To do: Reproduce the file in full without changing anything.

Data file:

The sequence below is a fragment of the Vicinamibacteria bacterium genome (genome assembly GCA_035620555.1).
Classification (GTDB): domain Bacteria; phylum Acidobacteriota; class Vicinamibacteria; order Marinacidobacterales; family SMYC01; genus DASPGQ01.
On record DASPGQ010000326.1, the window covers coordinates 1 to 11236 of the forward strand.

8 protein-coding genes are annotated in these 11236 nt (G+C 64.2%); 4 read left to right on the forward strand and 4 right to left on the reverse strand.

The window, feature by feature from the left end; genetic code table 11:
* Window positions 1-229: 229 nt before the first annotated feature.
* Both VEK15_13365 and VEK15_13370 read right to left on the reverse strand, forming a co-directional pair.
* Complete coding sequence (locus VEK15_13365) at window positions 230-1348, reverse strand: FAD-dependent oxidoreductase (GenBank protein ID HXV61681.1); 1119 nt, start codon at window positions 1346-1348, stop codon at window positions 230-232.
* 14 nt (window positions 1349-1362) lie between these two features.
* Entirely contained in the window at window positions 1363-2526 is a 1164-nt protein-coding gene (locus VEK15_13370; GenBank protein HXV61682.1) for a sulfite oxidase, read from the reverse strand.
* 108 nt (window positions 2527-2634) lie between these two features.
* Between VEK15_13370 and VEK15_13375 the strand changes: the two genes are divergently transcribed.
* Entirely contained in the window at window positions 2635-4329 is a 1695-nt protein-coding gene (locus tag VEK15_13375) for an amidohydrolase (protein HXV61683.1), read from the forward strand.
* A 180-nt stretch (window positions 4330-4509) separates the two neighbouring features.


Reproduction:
The sequence below is a fragment of the Vicinamibacteria bacterium genome (genome assembly GCA_035620555.1).
Classification (GTDB): domain Bacteria; phylum Acidobacteriota; class Vicinamibacteria; order Marinacidobacterales; family SMYC01; genus DASPGQ01.
On record DASPGQ010000326.1, the window covers coordinates 1 to 11236 of the forward strand.

8 protein-coding genes are annotated in these 11236 nt (G+C 64.2%); 4 read left to right on the forward strand and 4 right to left on the reverse strand.

The window, feature by feature from the left end; genetic code table 11:
* Window positions 1-229: 229 nt before the first annotated feature.
* Both VEK15_13365 and VEK15_13370 read right to left on the reverse strand, forming a co-directional pair.
* Complete coding sequence (locus VEK15_13365) at window positions 230-1348, reverse strand: FAD-dependent oxidoreductase (GenBank protein ID HXV61681.1); 1119 nt, start codon at window positions 1346-1348, stop codon at window positions 230-232.
* 14 nt (window positions 1349-1362) lie between these two features.
* Entirely contained in the window at window positions 1363-2526 is a 1164-nt protein-coding gene (locus VEK15_13370; GenBank protein HXV61682.1) for a sulfite oxidase, read from the reverse strand.
* 108 nt (window positions 2527-2634) lie between these two features.
* Between VEK15_13370 and VEK15_13375 the strand changes: the two genes are divergently transcribed.
* Entirely contained in the window at window positions 2635-4329 is a 1695-nt protein-coding gene (locus tag VEK15_13375) for an amidohydrolase (protein HXV61683.1), read from the forward strand.
* A 180-nt stretch (window positions 4330-4509) separates the two neighbouring features.